Review: Wonder Woman #36

WW36

After the slight, fun “Birds of Paradise” arc, the Wonder Woman master-plot is back, though the issue takes the longest route possible in getting there.  After a brief confrontation, Wonder Woman and Giganta sit down for some major girl-talk.  Simone manages to wrap up a number of the more troubling aspects of Diana’s relationship with Tom Tresser in this issue, and while I can’t imagine that we’ve seen the last of him, his arc is finally at a place that jives more fully with Diana’s character.

Of course, far more than that is going on.  Giganta and Diana together face down the Olympian’s army, while the Olympian himself has made a few powerful bids for more total control of Paradise Island.  While just about every aspect of the issue is well-handled, and Giganta is always welcome (especially as a not-entirely-bad-guy), it’s a rather loosely-strung-together segment to happen in such an important arc, and it takes up a great deal of the issue.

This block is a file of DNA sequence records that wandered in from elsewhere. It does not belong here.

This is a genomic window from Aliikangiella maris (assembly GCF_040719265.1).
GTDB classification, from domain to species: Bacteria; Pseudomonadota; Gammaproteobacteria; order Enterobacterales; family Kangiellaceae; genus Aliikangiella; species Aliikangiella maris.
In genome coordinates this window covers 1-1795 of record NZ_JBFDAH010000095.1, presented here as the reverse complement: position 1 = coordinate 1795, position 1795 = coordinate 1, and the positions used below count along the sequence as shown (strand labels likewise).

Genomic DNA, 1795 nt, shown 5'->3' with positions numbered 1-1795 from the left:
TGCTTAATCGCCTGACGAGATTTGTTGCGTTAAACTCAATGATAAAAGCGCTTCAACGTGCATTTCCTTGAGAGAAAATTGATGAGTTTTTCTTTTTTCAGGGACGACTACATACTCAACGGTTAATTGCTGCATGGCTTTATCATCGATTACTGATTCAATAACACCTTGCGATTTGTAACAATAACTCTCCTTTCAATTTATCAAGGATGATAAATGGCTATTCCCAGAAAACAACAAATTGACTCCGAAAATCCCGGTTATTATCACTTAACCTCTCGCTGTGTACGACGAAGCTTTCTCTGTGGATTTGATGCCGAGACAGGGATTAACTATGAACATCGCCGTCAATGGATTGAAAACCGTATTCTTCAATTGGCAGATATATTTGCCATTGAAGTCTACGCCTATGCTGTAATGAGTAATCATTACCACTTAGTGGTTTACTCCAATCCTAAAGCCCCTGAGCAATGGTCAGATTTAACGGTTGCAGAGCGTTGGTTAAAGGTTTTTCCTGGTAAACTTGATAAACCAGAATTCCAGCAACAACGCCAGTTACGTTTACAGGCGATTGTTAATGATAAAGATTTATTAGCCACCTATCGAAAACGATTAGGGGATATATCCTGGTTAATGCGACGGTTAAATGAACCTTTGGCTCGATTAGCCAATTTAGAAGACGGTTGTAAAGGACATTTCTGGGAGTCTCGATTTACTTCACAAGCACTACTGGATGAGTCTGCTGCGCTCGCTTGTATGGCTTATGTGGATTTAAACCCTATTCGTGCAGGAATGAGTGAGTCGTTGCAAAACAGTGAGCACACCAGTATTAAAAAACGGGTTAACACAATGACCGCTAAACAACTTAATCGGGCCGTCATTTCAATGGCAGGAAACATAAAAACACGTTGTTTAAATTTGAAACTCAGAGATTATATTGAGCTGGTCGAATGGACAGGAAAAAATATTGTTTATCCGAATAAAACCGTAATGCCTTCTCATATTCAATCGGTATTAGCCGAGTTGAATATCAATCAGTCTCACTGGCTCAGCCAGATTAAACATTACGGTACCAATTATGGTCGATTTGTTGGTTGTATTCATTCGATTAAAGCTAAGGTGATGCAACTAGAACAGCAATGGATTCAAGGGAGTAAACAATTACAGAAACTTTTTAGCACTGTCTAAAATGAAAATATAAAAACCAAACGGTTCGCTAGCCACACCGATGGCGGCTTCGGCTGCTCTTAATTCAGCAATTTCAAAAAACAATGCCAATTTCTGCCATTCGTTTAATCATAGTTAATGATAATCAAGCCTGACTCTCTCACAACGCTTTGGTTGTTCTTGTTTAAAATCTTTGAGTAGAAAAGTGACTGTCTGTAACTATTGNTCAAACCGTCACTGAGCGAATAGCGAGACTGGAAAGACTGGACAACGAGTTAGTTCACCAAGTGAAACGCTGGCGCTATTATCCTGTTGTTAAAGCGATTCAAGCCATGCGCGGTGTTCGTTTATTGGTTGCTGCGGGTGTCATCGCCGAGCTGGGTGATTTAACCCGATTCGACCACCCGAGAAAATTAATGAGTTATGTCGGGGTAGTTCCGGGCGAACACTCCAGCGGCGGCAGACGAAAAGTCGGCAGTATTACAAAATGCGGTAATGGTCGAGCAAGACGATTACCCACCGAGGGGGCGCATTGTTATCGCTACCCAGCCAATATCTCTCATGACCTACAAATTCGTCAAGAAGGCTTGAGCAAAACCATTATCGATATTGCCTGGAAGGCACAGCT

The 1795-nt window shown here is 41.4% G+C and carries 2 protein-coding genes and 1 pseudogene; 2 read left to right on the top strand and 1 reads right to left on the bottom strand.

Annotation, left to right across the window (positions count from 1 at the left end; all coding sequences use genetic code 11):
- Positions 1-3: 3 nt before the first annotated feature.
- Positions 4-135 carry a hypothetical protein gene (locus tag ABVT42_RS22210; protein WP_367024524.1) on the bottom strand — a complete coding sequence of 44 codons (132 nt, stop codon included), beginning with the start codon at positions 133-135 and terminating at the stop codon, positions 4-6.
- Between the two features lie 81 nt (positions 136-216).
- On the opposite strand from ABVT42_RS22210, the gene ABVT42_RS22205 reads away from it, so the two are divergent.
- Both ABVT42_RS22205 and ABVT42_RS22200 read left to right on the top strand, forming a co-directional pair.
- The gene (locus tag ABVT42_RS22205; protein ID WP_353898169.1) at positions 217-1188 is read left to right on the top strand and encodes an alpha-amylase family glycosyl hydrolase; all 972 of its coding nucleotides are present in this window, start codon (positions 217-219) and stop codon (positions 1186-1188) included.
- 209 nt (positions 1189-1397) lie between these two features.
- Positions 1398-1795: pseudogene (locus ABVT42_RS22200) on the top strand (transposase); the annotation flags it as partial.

Lopresti continues to make Wonder Woman one of the best looking titles on the shelves.  Whether it’s Wonder Woman and the Olympian throwing down on the field of battle or a Polynesian Goddess growing out of the sand, furious, Lopresti seems to have a clear handle on everything Simone is throwing down.  While I still hold that he was not the best choice to illustrate the brawls with Genocide, the quicker, more civil fights with the Olympians and his army, as well as Diana’s scenes with Giganta and Nemesis, display his skill to far greater effect.

Wonder Woman #36 was a promising, if slow, start to the book’s latest big arc.  Simone has become adept at zagging when we all expect a zig, so the brief scenes giving character to the Diana’s current enemy, the Olympian, are surprisingly tender and awkward, suggesting an essentially likable guy who is merely keeping the faith that she broke.  The issue introduces a number of potential conflicts and trials, most of which are extremely promising, suggesting that, post-“Rise of the Olympian”, the book has no interest in slowing down.  While many of Simone’s earlier arcs on the title were meandering and unfulfilling, she seems to have stepped up her game in the last year and made Wonder Woman one of DC’s most delightfully readable current books.

Grade: B+

– Cal Cleary

Read/RANT

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One thought on “Review: Wonder Woman #36

  1. Pingback: Review: Wonder Woman #37 « read/RANT!

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